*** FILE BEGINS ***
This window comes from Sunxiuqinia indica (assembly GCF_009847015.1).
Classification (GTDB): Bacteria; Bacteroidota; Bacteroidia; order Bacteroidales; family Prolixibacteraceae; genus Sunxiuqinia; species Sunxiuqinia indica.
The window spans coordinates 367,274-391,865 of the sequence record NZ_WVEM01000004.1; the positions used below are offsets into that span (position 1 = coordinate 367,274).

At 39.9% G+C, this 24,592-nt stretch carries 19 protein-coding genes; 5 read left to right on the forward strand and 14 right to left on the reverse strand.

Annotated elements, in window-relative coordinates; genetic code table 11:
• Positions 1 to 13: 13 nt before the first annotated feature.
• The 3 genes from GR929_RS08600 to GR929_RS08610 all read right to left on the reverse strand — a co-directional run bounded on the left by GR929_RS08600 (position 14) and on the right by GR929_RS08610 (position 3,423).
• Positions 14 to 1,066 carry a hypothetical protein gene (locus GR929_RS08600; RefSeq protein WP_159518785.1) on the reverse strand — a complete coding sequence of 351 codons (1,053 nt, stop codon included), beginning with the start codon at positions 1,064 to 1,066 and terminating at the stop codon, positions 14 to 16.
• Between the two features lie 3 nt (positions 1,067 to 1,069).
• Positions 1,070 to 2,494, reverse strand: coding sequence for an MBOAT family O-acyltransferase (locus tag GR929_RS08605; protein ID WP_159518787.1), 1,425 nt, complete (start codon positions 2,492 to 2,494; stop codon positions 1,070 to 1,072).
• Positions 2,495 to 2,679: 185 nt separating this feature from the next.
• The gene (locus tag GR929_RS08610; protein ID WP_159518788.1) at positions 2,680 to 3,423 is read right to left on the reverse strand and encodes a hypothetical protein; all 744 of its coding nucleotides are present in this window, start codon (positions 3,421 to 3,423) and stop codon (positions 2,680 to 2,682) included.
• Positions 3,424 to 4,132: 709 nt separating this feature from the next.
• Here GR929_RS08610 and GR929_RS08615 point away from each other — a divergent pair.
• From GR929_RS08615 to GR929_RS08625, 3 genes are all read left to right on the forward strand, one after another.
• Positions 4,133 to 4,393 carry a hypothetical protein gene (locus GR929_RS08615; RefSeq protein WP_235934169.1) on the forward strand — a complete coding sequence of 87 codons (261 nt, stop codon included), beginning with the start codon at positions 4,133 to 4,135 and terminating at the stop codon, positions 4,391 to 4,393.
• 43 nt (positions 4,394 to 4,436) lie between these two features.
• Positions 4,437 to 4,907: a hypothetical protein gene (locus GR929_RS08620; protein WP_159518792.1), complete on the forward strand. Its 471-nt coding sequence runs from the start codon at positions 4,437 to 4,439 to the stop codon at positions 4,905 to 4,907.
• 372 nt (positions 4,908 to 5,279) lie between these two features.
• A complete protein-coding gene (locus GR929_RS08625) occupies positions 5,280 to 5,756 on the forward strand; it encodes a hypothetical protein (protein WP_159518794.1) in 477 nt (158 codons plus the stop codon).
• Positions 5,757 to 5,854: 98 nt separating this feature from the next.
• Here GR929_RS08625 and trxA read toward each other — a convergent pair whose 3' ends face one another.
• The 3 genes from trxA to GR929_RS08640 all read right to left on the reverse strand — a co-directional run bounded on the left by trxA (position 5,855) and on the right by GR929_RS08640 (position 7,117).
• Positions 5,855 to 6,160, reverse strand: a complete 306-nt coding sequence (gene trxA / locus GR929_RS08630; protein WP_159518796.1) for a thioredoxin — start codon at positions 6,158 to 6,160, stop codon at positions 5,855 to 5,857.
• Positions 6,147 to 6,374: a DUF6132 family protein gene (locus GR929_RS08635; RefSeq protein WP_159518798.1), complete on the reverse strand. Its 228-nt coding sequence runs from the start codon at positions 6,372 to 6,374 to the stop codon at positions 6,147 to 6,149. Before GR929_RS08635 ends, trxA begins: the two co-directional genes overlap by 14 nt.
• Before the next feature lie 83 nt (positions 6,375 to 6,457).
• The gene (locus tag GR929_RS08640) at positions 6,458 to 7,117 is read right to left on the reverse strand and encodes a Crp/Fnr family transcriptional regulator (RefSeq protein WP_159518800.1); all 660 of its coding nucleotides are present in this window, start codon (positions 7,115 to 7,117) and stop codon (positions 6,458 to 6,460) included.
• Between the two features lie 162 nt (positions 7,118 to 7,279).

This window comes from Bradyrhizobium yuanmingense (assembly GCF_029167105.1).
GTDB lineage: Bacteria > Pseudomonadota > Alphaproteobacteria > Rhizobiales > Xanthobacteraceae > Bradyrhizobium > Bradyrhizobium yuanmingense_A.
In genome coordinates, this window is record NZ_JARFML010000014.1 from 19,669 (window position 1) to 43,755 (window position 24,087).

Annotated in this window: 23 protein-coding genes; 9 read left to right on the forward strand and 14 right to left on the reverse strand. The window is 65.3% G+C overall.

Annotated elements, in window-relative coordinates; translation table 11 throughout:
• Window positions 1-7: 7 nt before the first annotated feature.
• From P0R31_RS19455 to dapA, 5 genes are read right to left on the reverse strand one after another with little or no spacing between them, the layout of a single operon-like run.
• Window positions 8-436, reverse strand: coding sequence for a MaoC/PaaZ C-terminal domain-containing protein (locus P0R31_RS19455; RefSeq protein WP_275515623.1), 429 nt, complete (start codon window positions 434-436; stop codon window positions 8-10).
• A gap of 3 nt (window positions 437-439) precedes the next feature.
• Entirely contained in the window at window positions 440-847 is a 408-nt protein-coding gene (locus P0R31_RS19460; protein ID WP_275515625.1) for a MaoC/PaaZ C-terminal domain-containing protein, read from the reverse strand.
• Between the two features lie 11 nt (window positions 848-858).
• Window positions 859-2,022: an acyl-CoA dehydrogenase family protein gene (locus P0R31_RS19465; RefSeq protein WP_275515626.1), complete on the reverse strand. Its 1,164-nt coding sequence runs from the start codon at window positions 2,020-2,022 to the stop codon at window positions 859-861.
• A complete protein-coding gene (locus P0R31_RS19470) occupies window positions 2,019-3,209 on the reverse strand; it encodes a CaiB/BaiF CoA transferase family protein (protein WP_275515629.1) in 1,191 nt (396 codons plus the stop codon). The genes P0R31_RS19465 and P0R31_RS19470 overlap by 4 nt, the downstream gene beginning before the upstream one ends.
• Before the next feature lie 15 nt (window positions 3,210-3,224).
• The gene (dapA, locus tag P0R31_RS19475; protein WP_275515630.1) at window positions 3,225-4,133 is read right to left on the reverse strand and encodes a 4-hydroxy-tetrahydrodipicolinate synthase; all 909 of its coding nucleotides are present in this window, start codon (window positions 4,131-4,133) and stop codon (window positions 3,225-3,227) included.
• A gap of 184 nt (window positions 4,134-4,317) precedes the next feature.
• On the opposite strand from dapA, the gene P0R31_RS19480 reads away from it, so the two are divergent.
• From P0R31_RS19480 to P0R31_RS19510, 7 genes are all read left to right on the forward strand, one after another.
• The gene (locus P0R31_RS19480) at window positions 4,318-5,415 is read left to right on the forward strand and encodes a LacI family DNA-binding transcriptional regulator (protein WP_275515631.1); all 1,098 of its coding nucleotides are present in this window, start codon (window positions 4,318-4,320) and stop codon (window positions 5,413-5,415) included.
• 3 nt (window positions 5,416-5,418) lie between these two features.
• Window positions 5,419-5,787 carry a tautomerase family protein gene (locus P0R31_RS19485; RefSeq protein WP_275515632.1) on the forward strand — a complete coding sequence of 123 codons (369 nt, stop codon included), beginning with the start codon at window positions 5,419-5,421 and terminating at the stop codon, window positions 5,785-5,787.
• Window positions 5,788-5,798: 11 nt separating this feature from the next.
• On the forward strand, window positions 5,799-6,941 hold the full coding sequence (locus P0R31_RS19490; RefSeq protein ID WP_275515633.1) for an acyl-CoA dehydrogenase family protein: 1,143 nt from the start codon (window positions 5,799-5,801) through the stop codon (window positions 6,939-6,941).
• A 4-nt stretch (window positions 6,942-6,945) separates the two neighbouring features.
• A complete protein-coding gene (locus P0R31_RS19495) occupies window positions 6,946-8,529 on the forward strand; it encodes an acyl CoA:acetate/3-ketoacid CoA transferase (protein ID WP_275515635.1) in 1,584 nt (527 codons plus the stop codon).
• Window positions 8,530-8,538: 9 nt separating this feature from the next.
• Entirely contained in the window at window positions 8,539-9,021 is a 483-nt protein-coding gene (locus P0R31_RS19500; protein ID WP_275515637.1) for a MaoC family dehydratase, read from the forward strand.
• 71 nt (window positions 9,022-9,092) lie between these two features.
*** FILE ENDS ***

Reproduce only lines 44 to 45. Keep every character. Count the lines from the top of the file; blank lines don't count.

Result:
• A gap of 184 nt (window positions 4,134-4,317) precedes the next feature.
• On the opposite strand from dapA, the gene P0R31_RS19480 reads away from it, so the two are divergent.